Prevention and Response to School Violence

IACP membership across the US have been facing rising school violence for the past decade or more. Recent events like the Amish school shooting in Pennsylvania raise awareness of this continuing national problem. We have assembled a set of materials that address school violence and youth crime prevention. We present these resources in one location on our website so that police leaders can become familiar with all of them and use them in an effective manner. Simply click on each bulleted resource to download detailed information on each. These resources are:Add Content...

  • Safe Schools Online Training. The IACP has developed an introductory level training series, consisting of four courses designed to provide guidance for creating or enhancing school safety and crisis response plans. This series is targeted to law enforcement, school officials, and allied stakeholders tasked with ensuring school safety, and is available at no cost. The self-paced courses can be taken separately or combined as an entire training series. The four training courses include: Forming Your Safe School Planning Team, Assessing School Safety, Preparing for a School Crisis, and Responding to a School Crisis. These online trainings are based upon IACP/OJJDP’s highly successful classroom training, Partnerships for Safe Schools. To register, visit: http://elearning-courses.net/iacp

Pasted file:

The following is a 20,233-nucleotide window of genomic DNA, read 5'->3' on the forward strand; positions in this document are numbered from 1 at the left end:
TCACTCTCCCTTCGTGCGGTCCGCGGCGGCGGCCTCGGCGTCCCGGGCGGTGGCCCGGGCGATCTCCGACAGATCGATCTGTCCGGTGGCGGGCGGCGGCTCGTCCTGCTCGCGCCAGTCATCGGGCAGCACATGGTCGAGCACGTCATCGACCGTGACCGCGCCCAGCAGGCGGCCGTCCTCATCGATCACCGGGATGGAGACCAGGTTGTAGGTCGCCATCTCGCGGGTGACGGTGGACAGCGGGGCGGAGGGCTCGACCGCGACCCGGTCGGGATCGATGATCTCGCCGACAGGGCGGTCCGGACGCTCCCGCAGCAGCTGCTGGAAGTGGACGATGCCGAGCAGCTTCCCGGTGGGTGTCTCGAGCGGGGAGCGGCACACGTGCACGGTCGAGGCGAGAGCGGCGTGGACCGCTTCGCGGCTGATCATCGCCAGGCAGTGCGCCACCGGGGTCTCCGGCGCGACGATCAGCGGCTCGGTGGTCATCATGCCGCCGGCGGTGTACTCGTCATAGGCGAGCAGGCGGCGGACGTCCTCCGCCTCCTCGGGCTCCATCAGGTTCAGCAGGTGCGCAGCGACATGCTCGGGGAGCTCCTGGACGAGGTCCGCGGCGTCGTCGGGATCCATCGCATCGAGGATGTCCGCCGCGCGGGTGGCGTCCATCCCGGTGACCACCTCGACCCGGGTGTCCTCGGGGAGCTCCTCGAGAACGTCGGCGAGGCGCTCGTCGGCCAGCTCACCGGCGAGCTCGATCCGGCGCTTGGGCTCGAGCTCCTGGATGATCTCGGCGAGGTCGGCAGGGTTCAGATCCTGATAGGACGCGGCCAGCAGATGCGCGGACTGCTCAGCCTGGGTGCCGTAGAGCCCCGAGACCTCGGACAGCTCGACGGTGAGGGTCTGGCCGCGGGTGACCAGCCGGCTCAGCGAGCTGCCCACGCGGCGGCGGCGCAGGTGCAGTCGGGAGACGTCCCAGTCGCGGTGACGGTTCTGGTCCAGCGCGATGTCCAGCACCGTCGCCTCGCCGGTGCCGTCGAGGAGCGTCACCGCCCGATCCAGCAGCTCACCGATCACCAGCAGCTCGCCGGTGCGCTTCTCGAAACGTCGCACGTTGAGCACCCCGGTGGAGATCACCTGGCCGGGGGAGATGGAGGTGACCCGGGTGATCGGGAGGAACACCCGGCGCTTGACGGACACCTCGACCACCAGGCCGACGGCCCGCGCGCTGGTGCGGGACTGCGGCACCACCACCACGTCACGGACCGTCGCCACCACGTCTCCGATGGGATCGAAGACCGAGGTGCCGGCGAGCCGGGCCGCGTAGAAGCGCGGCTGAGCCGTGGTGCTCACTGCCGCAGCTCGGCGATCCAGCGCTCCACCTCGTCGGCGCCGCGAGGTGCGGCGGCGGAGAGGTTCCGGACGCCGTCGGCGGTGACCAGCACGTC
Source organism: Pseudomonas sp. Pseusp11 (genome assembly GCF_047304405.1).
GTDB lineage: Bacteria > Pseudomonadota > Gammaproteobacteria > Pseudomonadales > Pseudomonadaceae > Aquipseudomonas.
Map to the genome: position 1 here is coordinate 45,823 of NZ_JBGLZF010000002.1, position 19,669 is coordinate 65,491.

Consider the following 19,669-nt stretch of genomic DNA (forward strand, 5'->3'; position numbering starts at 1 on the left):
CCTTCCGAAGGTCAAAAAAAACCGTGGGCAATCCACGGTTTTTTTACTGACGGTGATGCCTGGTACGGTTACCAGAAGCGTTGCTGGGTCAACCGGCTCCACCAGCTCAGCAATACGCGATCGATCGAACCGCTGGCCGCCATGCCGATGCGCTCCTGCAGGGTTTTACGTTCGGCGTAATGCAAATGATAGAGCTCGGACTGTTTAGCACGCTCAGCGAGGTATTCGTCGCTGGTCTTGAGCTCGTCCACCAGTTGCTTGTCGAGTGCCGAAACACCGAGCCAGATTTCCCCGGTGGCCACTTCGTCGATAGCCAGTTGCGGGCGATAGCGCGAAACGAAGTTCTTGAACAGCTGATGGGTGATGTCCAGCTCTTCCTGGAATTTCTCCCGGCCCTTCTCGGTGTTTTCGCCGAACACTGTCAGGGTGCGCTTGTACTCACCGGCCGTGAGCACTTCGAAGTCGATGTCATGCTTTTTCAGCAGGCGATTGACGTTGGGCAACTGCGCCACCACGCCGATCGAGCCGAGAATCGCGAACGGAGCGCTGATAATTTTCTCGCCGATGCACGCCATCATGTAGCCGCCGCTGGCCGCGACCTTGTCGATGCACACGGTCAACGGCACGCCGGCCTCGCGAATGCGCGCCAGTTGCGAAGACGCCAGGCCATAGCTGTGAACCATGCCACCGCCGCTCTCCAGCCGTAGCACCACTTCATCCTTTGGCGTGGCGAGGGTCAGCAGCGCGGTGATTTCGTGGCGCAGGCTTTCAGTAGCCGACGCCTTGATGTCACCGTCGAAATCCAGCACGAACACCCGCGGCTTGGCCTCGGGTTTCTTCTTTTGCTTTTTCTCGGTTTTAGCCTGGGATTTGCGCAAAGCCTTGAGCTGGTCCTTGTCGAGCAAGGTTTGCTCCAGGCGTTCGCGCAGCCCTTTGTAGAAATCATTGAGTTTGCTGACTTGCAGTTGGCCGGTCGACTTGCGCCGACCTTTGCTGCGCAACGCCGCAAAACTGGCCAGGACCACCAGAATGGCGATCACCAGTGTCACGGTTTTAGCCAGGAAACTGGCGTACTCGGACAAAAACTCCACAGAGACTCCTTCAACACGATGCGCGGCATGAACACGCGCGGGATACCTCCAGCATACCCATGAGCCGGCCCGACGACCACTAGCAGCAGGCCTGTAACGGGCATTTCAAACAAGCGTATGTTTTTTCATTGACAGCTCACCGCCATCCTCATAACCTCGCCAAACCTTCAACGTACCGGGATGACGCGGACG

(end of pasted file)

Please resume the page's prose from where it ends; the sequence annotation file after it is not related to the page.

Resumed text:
• Community Involvement in Campus Safety: This 11-minute video was developed by the IACP in partnership with the Bureau of Justice Assistance. The video highlights the breadth and scope of volunteer efforts in college and university law enforcement. The video features programs at California State University San Bernardino, the University of Alaska – Anchorage, and Lehigh University. Contact: info@policevolunteers.org
  • Guide for Preventing and Responding to School Violence: 2nd Edition. This guide, updated in 2009, addresses both prevention and intervention from a systemic view, clarifying the roles of the school, the community, families, law enforcement and the justice system and how these groups can work together effectively to respond to the problem. Contact: Nancy Kolb